Friday, June 29, 2012

My deodorant comes from where???

This summer I had the opportunity to help with the Fun With Foods Camp organized by the Food Science Department at MSU. Kids ranging from 3rd-6th grade had the chance to spend the week on campus learning about food preparation and how food gets from the farm to their table at home. During the camp, the kids visited an array of destinations around campus including the cheese and dairy plant, a grocery store, the dairy, and the beef unit to name a few.

I was able to interact with the campers when they came to the beef unit. We had a variety of activities planned and started out by explaining the difference between beef and dairy cattle and had some beef breeds on display in the barn for them to learn about. From there we talked about the production cycle of the cow by using the illustration developed by Explore Each camper got their own copy of the beef cycle along with the story explaining the illustration to take home. The "story" takes the reader through all the stages of the production cycle beginning with the cow-calf operation and the birth of the calf and ending with the beef on their dinner table at home or cafeteria lunch at school. We also talked about how Zinc, Iron, and Protein can power them through their day and help them them grow big and strong.

After reading through the cycle, we had a large scale that was big enough for multiple kids to get on and measured how big the calf would be a each stage. We started with a newborn calf having only one camper on the scale and ended with a market ready calf at 1200-1400 pounds. At that point we had over half the campers on the scale! This was a good way for them to be able to visualize the size of the calf throughout the cycle.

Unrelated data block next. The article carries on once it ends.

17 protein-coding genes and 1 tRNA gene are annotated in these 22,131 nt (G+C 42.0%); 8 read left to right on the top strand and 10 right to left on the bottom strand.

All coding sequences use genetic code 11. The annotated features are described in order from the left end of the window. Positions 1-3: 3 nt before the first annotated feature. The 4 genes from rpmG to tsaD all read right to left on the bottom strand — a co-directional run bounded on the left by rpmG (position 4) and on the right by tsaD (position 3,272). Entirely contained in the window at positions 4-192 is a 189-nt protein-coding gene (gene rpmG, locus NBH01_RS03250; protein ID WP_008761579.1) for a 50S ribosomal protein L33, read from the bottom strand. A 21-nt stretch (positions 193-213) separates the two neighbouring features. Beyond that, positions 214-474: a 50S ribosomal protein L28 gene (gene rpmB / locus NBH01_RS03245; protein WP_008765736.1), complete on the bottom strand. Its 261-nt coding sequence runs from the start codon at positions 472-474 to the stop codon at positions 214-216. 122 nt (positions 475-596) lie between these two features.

The kids on the scale for the market ready calf at 1295 pounds!

After talking about where their hamburger came from, we went on a little scavenger hunt to discover all the products that come from a cow other than beef. We hid about 30 items around the barn and let this kids find them. We had everything from chalk and jello to a tennis racket and deodorant! Once they found the items they used a big poster to figure out what part of the cow it came from. This part was very humorous - one camper, after discovering that part of the ingredients in deodorant come from fat, exclaimed, "Deodorant comes from fat??? It's a good thing I don't wear deodorant!" This is when I knew they were actually listening to what I was telling them! 

The last activity we did with them, and probably their favorite, was letting each camper make their own "hamburger cookie". To do this, we used mini vanilla wafers (for the bun), mini oreos (for the patty), died coconut (for the lettuce), and yellow and red frosting (for ketchup and mustard). These were really yummy and the perfect snack to have out at the beef unit. While everyone was taking their turn making their burger, we talked about each component of the hamburger, where it comes from, and that every part of the burger comes from a farm! Who knew?? :) 


Step one: Put ketchup and mustard on the bun.

Step 2: put a "patty" on one bun and dip the other bun in the bowl of "lettuce".

Step 3: Mush the two buns together and wahlah - you have a cookie burger!

I thought the cookie burger was a really cool idea. It would be a cute demonstration for a beginner 4-Her. He/She could talk about each component of the burger, where it comes from, and the nutritional benefits of BEEF! This would be a good way for a youngster to promote agriculture! Would also be good for Ag in the Classroom and even cooler for a youngster to present this to their class and everyone make their own cookie burger. Many kids are unaware of where their food comes from and this is a handy dandy little tool to use to get that message across!

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